1940 Opel Blitz
It has been around since 1930, and in addition to the spectacular renewal of the car fleet and its conversion to flow production, the company is now focusing on the production of a light truck. Opel has been partly assigned
to the US manufacturer General Motors some time ago. Shortly before Black Friday 1929 the transmission is increased to 80 percent. According to this the Opel Blitz is also based on German-American cooperation.
The launch will be accompanied by a kind of competition in which the majority of the 1.5 million participants will probably have chosen to keep the name 'Blitz' (lightning). One car and 4 motorbikes can be won. The Opel
trademark still reminds us of that until today (pictures below).
Here we have it as a flatbed truck from 1930. On the next pictures you can already see clear changes. The original is from the American GM truck programme, a 2.6L four-cylinder and a 3.6L six-cylinder from Buick, side-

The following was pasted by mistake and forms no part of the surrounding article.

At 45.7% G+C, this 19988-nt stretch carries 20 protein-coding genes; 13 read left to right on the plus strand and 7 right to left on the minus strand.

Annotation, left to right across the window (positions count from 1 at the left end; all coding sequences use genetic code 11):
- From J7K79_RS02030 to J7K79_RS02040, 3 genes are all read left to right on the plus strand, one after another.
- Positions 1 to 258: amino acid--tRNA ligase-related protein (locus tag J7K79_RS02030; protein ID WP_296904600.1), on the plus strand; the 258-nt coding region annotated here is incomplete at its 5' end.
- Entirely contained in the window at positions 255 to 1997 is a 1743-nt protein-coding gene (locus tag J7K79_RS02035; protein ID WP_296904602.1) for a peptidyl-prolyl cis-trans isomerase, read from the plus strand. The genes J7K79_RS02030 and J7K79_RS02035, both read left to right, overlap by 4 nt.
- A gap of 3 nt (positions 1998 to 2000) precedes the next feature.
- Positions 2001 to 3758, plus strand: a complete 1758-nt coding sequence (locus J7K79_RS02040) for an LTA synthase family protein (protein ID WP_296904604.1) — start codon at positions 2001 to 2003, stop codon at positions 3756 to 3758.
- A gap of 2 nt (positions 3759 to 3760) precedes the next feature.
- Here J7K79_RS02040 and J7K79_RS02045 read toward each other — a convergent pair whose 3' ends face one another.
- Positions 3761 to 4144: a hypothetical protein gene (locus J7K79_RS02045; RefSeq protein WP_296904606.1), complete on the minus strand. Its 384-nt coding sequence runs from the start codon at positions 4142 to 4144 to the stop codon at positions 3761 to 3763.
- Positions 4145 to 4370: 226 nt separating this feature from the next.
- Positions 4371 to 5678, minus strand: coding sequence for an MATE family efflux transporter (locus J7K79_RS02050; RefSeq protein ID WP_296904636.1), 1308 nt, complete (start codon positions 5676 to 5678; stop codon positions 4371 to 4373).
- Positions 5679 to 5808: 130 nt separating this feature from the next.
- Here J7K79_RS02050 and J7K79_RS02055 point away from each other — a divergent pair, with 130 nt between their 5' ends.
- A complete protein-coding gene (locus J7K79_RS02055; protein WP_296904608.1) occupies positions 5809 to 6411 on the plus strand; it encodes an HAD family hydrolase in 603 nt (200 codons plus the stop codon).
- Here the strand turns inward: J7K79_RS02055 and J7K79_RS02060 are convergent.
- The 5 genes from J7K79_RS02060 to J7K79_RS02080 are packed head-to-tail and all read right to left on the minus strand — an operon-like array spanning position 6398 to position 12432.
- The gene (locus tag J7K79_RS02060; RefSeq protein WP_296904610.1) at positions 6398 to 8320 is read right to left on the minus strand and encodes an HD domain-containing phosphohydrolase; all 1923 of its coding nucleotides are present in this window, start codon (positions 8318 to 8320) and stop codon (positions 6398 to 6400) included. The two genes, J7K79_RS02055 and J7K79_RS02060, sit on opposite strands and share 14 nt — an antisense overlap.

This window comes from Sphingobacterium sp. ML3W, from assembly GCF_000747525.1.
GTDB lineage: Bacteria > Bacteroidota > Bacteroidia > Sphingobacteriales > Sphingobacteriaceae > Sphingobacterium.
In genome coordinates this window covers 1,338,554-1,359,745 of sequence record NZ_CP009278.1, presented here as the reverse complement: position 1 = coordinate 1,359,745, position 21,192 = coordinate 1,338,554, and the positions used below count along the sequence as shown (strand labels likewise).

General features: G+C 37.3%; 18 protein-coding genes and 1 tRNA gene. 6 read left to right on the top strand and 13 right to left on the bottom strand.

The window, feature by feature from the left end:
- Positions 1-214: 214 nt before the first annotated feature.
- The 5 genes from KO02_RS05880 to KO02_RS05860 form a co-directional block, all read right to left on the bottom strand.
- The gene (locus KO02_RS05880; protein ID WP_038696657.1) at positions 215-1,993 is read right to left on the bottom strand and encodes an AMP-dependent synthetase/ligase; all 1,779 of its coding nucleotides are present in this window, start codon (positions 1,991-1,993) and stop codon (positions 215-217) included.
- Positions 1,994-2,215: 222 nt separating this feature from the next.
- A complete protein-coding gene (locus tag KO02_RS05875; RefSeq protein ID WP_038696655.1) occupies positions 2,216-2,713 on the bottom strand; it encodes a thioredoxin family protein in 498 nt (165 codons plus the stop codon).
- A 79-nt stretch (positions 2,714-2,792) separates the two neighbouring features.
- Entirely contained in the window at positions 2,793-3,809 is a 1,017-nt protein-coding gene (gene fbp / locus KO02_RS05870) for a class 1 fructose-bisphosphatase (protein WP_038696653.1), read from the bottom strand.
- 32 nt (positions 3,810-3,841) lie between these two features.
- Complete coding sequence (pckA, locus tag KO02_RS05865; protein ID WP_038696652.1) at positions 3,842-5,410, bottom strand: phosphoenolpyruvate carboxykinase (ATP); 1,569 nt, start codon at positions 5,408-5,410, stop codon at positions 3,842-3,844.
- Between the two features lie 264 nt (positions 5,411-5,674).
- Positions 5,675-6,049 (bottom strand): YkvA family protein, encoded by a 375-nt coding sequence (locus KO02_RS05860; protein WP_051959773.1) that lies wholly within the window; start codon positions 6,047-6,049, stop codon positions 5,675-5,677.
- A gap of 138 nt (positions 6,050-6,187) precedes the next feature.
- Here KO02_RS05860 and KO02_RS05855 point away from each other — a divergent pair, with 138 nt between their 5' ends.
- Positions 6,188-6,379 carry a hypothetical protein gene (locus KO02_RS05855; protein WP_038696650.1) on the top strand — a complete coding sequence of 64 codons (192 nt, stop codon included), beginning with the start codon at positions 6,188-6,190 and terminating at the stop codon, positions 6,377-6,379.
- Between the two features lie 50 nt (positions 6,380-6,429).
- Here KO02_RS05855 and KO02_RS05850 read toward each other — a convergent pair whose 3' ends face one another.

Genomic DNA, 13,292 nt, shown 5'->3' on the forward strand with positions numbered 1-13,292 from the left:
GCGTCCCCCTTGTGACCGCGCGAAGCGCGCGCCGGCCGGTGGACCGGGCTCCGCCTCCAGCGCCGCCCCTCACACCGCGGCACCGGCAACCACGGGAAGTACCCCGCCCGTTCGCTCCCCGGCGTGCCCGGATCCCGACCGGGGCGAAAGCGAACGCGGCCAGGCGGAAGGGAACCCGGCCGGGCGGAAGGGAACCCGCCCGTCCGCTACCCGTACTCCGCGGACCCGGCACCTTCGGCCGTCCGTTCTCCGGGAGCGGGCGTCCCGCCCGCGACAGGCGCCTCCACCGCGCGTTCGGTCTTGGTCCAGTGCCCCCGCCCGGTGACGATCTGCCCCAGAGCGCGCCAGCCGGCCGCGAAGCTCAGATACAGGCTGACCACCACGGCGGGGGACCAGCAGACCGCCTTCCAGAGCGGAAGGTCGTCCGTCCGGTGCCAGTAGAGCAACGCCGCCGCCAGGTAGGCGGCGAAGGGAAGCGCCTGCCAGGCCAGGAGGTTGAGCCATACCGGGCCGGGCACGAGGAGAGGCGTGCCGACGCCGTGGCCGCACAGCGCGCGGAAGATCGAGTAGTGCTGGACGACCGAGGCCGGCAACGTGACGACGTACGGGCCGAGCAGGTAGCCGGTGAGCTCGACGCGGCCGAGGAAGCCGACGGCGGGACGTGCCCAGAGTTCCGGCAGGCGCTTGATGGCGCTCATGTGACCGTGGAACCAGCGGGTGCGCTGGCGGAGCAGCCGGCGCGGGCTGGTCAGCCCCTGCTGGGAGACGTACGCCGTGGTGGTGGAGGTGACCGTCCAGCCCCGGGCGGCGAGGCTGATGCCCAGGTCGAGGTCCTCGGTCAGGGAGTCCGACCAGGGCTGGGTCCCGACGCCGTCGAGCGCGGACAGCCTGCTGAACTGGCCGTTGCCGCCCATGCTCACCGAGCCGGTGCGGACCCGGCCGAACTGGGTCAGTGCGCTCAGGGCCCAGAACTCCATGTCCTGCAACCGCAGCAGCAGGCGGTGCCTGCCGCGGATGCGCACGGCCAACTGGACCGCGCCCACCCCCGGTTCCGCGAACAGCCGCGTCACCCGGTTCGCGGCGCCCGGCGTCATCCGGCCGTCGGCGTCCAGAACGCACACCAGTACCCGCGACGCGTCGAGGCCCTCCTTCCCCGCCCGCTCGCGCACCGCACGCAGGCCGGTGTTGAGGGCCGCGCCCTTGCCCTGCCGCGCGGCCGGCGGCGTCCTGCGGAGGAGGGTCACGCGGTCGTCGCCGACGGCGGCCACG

steered with 50 kW (68 PS) at 2800 rpm. There are three wheelbases and payloads from 1.5 to 2 tonnes.
The American genes and constant refinements lead to an advantage over Mercedes, whose vehicles are almost a ton heavier with a slightly lower payload. The war production of the Nazi government, which clearly favours
the Opel Blitz, began early. In 1935 a new factory was even built in Brandenburg, again with truck flow production, of course.
Consequently, during the war, Mercedes was forced to produce the product of its biggest competitor as part of the unification of car production, which was passed on to General Director Wilhelm Kissel, Board of
Management of Daimler since 1926, apparently not without trace. Early on he had advised a new design in the direction of the Opel Blitz. He died in 1942 and Mercedes produced the standard model only from mid-1944,
without any reference to his own brand, last with a cab made of hardboard.
And another celebrity from the automotive sector has something to do with the Opel Blitz, Heinrich Nordhoff, who was responsible for the success story of mainly the VW Beetle for 20 years from 1948 onwards. He was
from 1942 on General director of the Opel truck factory in Brandenburg.